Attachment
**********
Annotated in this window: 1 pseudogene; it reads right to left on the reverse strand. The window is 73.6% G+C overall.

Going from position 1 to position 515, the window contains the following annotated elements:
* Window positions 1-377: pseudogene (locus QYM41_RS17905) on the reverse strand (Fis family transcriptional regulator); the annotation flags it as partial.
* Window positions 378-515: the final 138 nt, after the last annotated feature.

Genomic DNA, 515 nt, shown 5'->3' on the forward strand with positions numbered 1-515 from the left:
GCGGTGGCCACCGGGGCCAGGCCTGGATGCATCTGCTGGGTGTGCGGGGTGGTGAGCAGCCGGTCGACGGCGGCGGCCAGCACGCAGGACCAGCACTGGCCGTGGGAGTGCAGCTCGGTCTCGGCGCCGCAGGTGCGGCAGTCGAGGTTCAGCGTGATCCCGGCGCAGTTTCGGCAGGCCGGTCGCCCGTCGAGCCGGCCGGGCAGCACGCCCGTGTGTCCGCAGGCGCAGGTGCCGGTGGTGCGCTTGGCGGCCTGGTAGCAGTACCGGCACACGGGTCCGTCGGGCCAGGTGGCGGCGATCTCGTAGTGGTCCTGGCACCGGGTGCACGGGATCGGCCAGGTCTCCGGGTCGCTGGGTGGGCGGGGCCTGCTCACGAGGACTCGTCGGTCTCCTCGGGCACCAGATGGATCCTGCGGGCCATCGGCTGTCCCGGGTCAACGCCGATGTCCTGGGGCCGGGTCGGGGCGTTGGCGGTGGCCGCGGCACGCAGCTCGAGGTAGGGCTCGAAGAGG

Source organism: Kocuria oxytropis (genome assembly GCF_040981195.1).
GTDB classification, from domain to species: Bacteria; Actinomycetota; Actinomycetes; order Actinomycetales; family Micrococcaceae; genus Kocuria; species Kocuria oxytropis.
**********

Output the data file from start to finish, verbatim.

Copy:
Annotated in this window: 1 pseudogene; it reads right to left on the reverse strand. The window is 73.6% G+C overall.

Going from position 1 to position 515, the window contains the following annotated elements:
* Window positions 1-377: pseudogene (locus QYM41_RS17905) on the reverse strand (Fis family transcriptional regulator); the annotation flags it as partial.
* Window positions 378-515: the final 138 nt, after the last annotated feature.

Genomic DNA, 515 nt, shown 5'->3' on the forward strand with positions numbered 1-515 from the left:
GCGGTGGCCACCGGGGCCAGGCCTGGATGCATCTGCTGGGTGTGCGGGGTGGTGAGCAGCCGGTCGACGGCGGCGGCCAGCACGCAGGACCAGCACTGGCCGTGGGAGTGCAGCTCGGTCTCGGCGCCGCAGGTGCGGCAGTCGAGGTTCAGCGTGATCCCGGCGCAGTTTCGGCAGGCCGGTCGCCCGTCGAGCCGGCCGGGCAGCACGCCCGTGTGTCCGCAGGCGCAGGTGCCGGTGGTGCGCTTGGCGGCCTGGTAGCAGTACCGGCACACGGGTCCGTCGGGCCAGGTGGCGGCGATCTCGTAGTGGTCCTGGCACCGGGTGCACGGGATCGGCCAGGTCTCCGGGTCGCTGGGTGGGCGGGGCCTGCTCACGAGGACTCGTCGGTCTCCTCGGGCACCAGATGGATCCTGCGGGCCATCGGCTGTCCCGGGTCAACGCCGATGTCCTGGGGCCGGGTCGGGGCGTTGGCGGTGGCCGCGGCACGCAGCTCGAGGTAGGGCTCGAAGAGG

Source organism: Kocuria oxytropis (genome assembly GCF_040981195.1).
GTDB classification, from domain to species: Bacteria; Actinomycetota; Actinomycetes; order Actinomycetales; family Micrococcaceae; genus Kocuria; species Kocuria oxytropis.